I think there are many aspects to consider when looking at this upward trend:
First, there is a wider pool of potential plaintiffs and claimants out there as nearly everyone can bring a retaliation claim. Unlike a discrimination claim, in which the individual needs to be a member of a protected class, retaliation claims can be brought by any person, regardless of race, national origin, age, etc.
Second, retaliation claims tend to be very difficult to defend. In fact, it’s often difficult to get a court to dismiss a retaliation claim on a motion for summary judgment; so, the employer is more likely to face a jury in those cases. In addition to that, retaliation claims can often have merit—or win—even if the underlying claim (age discrimination, for example) has no merit.
Third, the U.S. Supreme Court decision in Burlington Northern & Santa Fe Railway Co. v. White from 2006 established that an employee doesn’t have to show they were demoted or terminated to prevail on a retaliation claim. They merely have to show that they were subjected to adverse treatment as a result of bringing a complaint. This has made it easier for plaintiffs to prevail on retaliation claims.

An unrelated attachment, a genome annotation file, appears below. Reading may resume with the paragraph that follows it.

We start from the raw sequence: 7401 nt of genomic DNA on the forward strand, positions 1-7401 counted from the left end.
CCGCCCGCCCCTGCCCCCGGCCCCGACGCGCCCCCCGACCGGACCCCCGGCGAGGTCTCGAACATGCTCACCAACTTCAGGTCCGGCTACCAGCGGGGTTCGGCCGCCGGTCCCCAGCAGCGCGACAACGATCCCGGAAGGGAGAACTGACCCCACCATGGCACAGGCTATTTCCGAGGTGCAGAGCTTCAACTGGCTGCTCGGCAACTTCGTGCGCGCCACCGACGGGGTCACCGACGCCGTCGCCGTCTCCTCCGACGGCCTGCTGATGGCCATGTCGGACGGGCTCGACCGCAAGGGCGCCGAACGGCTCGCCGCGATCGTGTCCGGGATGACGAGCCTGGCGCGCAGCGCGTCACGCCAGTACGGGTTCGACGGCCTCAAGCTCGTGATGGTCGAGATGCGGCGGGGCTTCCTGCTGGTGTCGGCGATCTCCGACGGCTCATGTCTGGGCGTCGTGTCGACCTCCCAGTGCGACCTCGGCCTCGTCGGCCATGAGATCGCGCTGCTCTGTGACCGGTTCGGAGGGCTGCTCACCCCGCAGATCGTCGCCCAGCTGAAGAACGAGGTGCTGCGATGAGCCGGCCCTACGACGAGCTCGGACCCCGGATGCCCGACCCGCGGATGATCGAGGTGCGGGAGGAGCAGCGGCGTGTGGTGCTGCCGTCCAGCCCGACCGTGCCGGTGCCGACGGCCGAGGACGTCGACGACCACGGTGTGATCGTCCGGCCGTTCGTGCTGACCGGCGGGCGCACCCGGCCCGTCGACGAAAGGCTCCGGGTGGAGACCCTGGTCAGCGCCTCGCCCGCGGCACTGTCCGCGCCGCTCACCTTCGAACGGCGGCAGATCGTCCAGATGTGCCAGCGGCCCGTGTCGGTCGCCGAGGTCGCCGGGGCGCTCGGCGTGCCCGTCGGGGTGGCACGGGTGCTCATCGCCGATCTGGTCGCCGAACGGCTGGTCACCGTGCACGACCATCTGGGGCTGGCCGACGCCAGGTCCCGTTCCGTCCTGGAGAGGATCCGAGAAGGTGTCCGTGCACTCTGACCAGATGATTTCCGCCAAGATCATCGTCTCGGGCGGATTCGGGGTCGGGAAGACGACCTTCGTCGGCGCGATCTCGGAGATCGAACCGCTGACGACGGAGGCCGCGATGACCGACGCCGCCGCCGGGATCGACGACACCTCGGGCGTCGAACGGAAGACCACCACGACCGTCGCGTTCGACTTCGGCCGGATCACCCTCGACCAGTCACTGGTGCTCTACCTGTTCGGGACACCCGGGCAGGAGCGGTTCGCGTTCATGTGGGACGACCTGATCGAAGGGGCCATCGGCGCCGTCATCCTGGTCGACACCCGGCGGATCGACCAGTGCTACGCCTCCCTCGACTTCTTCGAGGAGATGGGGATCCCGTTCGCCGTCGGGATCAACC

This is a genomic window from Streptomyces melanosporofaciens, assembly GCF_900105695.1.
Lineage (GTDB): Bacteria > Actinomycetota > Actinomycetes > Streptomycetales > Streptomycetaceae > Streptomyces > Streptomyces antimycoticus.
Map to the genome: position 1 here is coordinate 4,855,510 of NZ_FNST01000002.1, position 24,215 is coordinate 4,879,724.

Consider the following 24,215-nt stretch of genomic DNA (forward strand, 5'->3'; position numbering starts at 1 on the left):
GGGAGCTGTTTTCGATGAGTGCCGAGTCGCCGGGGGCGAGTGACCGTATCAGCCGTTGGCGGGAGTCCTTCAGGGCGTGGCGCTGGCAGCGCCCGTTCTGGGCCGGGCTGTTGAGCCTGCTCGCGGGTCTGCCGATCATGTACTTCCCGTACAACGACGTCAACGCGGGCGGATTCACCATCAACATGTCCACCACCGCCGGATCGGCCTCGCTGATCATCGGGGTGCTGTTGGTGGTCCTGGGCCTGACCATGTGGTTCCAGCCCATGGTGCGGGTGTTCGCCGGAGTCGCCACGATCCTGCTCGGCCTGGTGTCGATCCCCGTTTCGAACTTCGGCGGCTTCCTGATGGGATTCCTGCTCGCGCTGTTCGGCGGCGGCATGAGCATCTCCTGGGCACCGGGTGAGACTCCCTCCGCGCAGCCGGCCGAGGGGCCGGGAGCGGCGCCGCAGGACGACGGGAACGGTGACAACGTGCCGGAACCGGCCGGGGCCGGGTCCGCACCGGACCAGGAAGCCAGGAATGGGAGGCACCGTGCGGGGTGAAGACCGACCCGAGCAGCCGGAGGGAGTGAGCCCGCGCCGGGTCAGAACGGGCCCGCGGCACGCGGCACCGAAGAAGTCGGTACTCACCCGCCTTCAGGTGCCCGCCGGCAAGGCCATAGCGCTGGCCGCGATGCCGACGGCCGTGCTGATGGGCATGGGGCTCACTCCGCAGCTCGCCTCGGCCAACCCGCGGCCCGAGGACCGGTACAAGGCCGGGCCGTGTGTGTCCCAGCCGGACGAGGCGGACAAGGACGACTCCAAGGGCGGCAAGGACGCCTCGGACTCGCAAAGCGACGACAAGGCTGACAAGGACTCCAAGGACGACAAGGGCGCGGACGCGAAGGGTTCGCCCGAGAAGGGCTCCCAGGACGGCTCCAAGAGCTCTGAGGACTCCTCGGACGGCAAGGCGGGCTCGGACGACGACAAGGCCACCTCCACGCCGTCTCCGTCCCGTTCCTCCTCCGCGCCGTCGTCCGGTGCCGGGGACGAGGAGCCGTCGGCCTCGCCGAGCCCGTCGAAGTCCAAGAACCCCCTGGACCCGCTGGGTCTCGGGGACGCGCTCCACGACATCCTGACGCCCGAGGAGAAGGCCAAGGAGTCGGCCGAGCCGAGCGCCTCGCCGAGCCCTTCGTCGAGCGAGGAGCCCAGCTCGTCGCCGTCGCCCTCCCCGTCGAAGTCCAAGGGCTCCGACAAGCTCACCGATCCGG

And finally, the attorney fee—or financial— component. If a claimant prevails on a retaliation claim, or a discrimination claim, they’re entitled to their attorney’s fees. This provides a certain incentive to the plaintiffs’ lawyers to bring these types of claims.
Employers can mitigate their exposure to these claims in a couple of ways. Consulting with an employment lawyer is the first crucial step. Before taking any adverse action against an employee, employers should talk to an employment lawyer to make sure the employer is well positioned against the possibility of a retaliation claim. We’ve seen situations where an employer claims to have fired an employee for just cause and not in retaliation to a complaint. However, when looking at the personnel file, the employee received glowing reviews over the past few years and received merit increases and bonus awards. An employment lawyer would help identify situations that can increase a company’s exposure to retaliation claims.
Having an anti-retaliation policy in place is also extremely important, as it encourages employees to report unsafe practices or unethical behavior in the workplace. It helps develop a company culture that values a safe and ethical workplace; but it also provides an open and protected environment for employees to report unsafe, unethical or unlawful behavior.